Thursday, April 04, 2013
Roger and Ruth
The online community of film lovers is mourning the deaths of Roger Ebert and Ruth Prawer Jhabvala today, two very different writers whose lives were arguably even more interesting than the work they produced. I've been aware of Ebert since a young age of course, seeing him argue with Gene Siskel on PBS and at some point (when I read a book he wrote on covering the Cannes Film Festival) becoming aware that being a film critic was something one could do for a living. Later, when Ebert got sick and lost his voice, we got to know a different man. Ebert was a warm-hearted liberal with a huge sense of the world's possibility, and writing his blog for the Chicago Sun-Times seemed to open him up. To say nothing of his Twitter feed. Ebert's writing on the joys of Twitter connections marked the only occasion I have taken someone else's suggestions on whom to follow, and I'm glad I did. Ebert's memoir Life Itself is a revelatory read, a happy account of his childhood, college years, world travels, and days working in a newspaper-centric town. Even the later chapters on illness have Ebert's thirst for experience. The book unlocks the decency at the heart of Ebert's criticism, which has probably influenced my own writing more than I've realized until now. I don't know if Ebert saw Spring Breakers, but when I wrote about the way even this supposedly transgressive movie treats its women I think I was catching something that Ebert would have noticed. I will always appreciate Roger Ebert the critic, but I'm very happy that through his personal writing I got to know Ebert the man.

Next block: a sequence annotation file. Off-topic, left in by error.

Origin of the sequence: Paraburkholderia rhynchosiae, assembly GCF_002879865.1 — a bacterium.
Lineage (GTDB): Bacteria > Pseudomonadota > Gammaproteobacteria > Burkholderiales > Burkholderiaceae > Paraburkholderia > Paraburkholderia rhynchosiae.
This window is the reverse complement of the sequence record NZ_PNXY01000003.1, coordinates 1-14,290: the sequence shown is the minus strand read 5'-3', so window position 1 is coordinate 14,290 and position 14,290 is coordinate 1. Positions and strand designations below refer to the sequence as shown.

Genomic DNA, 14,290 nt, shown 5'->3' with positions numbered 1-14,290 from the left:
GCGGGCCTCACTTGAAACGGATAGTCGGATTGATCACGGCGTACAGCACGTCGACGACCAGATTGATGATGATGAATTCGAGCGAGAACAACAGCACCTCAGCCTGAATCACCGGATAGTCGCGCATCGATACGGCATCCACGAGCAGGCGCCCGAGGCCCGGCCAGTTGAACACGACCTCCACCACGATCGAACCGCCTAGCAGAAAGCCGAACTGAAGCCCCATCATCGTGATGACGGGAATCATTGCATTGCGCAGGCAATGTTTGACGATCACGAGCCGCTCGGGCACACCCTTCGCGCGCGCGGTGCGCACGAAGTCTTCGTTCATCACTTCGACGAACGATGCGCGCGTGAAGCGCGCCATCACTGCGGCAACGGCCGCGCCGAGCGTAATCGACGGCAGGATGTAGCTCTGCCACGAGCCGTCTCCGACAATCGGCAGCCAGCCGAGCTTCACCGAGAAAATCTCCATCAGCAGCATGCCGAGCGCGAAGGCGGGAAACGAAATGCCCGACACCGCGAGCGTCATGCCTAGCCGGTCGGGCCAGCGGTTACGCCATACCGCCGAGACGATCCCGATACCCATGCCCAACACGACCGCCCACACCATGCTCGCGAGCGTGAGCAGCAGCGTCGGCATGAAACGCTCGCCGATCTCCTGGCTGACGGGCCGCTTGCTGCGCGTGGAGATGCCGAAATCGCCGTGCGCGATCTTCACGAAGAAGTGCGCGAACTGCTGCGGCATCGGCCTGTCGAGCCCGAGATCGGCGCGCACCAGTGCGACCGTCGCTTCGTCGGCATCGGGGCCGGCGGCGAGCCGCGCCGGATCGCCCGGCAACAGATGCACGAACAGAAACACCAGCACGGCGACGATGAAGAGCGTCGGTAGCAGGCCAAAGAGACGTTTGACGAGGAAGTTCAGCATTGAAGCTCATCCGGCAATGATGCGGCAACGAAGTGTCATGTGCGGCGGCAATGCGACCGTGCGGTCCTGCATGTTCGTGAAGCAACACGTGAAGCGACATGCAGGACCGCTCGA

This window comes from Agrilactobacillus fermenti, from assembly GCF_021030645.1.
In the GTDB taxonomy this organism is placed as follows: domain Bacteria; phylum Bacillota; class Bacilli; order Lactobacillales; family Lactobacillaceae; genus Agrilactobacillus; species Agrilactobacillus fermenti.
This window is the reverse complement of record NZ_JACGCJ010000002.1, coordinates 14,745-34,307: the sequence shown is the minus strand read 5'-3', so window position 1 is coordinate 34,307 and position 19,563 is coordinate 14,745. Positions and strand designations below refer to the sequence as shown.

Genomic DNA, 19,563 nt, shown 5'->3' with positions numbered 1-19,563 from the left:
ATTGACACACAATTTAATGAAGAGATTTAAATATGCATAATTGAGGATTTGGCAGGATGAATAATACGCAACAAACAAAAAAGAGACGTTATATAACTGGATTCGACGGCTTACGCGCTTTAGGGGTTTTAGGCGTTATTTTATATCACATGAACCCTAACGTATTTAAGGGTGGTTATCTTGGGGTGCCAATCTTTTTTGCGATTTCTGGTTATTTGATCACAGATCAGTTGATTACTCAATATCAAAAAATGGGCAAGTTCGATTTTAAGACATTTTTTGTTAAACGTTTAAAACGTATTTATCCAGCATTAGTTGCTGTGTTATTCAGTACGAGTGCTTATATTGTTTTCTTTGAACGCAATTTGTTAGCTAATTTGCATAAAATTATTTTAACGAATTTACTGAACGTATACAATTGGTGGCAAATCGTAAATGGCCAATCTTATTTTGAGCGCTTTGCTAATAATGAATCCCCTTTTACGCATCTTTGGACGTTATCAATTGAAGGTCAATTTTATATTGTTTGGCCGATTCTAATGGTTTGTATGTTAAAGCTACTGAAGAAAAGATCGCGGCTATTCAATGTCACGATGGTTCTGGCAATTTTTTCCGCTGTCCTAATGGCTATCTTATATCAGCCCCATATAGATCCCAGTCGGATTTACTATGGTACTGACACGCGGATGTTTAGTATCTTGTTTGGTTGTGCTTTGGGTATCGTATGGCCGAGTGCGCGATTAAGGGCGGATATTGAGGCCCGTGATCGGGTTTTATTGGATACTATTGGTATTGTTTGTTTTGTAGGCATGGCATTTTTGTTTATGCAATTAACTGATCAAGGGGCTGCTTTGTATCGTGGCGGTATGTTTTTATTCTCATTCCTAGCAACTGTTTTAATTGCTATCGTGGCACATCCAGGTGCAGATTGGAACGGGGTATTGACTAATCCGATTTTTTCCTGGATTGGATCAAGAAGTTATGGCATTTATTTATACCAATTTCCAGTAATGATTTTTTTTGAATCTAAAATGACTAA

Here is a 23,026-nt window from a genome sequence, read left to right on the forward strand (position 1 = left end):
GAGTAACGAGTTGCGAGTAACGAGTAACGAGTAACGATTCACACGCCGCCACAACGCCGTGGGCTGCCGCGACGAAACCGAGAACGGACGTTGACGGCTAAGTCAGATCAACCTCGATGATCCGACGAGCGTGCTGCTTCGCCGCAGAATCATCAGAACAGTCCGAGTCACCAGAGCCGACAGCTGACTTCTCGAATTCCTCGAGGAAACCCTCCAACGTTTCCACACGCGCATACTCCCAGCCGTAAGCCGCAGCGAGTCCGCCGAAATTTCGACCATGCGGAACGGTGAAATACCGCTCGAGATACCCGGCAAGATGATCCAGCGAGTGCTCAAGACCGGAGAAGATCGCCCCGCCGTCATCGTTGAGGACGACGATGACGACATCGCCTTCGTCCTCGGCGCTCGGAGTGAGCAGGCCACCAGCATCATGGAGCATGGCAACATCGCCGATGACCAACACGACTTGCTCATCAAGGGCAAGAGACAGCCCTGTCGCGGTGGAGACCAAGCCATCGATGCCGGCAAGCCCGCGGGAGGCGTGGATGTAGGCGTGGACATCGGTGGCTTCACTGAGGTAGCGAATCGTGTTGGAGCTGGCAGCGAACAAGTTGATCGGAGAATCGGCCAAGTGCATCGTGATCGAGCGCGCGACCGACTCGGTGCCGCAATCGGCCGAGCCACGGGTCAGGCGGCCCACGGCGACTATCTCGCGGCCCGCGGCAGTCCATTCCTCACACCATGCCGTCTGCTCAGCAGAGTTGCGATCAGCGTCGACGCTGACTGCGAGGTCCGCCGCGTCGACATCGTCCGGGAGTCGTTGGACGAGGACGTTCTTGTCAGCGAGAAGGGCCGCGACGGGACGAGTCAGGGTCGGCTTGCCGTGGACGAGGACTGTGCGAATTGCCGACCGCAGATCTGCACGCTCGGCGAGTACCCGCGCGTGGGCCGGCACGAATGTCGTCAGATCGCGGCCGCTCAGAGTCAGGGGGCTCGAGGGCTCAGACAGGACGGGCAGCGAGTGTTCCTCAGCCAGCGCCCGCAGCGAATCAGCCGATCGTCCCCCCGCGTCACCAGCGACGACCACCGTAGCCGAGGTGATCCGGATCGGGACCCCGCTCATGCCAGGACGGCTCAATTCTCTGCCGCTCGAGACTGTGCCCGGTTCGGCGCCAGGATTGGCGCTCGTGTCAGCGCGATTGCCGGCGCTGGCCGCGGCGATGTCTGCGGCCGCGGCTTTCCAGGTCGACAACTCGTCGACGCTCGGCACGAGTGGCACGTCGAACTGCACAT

My connection to Ruth Prawer Jhabvala, the only woman two win two Oscars for screenwriting (A Room With A View, Howards End), is a little more tenuous but no less meaningful. When Merchant Ivory films hit their peak of popularity in the early 1990's it was still unusual for them to play in my local South Carolina theater. In order to see Howards End it was necessary to go to a single-screen theater (now closed) in Atlanta, an experience my mother treasured long afterwards. (Thanks to her I also saw Clerks at the same theater.) My mother died in December, but she always loved the richly human period films that Jhabvala wrote and she never lost her pleasure at being surprised by all kinds of movies. She laughed uproariously at Knocked Up and thought the ending of Juno hid an uncertain future for the baby. She also read at least one of Jhabvala's novels, which I haven't. The obituary I linked to above suggests a life filled with travel, family, and an enviable artistic purpose, and I look forward to discovering more of the work that consumed Jhabvala's life. I'm also excited to see what direction my criticism might take in years to come, and I have to thank Roger Ebert for helping start me on that journey. Gifts can be given long after someone is gone.